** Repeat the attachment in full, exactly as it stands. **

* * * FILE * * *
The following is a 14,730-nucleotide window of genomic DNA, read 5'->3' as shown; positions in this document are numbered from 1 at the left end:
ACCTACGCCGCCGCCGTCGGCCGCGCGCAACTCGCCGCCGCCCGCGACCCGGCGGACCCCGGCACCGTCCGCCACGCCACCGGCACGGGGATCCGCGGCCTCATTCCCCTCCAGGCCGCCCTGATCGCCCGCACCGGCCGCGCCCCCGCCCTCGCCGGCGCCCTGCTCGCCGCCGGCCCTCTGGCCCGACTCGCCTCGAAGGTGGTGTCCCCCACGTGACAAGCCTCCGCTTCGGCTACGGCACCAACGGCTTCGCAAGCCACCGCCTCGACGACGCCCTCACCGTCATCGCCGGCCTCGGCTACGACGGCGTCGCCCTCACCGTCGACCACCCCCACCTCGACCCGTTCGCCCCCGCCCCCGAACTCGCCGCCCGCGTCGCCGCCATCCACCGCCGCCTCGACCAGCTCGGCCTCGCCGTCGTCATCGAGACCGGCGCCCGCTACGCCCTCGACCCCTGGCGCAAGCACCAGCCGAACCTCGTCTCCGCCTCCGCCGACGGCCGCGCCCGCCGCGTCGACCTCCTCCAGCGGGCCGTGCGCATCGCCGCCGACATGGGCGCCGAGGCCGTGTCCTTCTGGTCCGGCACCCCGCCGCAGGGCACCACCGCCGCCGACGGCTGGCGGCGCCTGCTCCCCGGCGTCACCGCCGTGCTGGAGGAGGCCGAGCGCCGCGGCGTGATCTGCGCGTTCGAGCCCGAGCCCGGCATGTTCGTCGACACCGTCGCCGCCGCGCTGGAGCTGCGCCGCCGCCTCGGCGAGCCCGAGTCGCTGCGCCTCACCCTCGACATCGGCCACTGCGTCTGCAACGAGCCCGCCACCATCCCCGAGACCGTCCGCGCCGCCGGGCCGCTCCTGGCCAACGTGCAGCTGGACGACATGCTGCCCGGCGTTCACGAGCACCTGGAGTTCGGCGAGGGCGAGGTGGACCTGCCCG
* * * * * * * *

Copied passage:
The following is a 14,730-nucleotide window of genomic DNA, read 5'->3' as shown; positions in this document are numbered from 1 at the left end:
ACCTACGCCGCCGCCGTCGGCCGCGCGCAACTCGCCGCCGCCCGCGACCCGGCGGACCCCGGCACCGTCCGCCACGCCACCGGCACGGGGATCCGCGGCCTCATTCCCCTCCAGGCCGCCCTGATCGCCCGCACCGGCCGCGCCCCCGCCCTCGCCGGCGCCCTGCTCGCCGCCGGCCCTCTGGCCCGACTCGCCTCGAAGGTGGTGTCCCCCACGTGACAAGCCTCCGCTTCGGCTACGGCACCAACGGCTTCGCAAGCCACCGCCTCGACGACGCCCTCACCGTCATCGCCGGCCTCGGCTACGACGGCGTCGCCCTCACCGTCGACCACCCCCACCTCGACCCGTTCGCCCCCGCCCCCGAACTCGCCGCCCGCGTCGCCGCCATCCACCGCCGCCTCGACCAGCTCGGCCTCGCCGTCGTCATCGAGACCGGCGCCCGCTACGCCCTCGACCCCTGGCGCAAGCACCAGCCGAACCTCGTCTCCGCCTCCGCCGACGGCCGCGCCCGCCGCGTCGACCTCCTCCAGCGGGCCGTGCGCATCGCCGCCGACATGGGCGCCGAGGCCGTGTCCTTCTGGTCCGGCACCCCGCCGCAGGGCACCACCGCCGCCGACGGCTGGCGGCGCCTGCTCCCCGGCGTCACCGCCGTGCTGGAGGAGGCCGAGCGCCGCGGCGTGATCTGCGCGTTCGAGCCCGAGCCCGGCATGTTCGTCGACACCGTCGCCGCCGCGCTGGAGCTGCGCCGCCGCCTCGGCGAGCCCGAGTCGCTGCGCCTCACCCTCGACATCGGCCACTGCGTCTGCAACGAGCCCGCCACCATCCCCGAGACCGTCCGCGCCGCCGGGCCGCTCCTGGCCAACGTGCAGCTGGACGACATGCTGCCCGGCGTTCACGAGCACCTGGAGTTCGGCGAGGGCGAGGTGGACCTGCCCG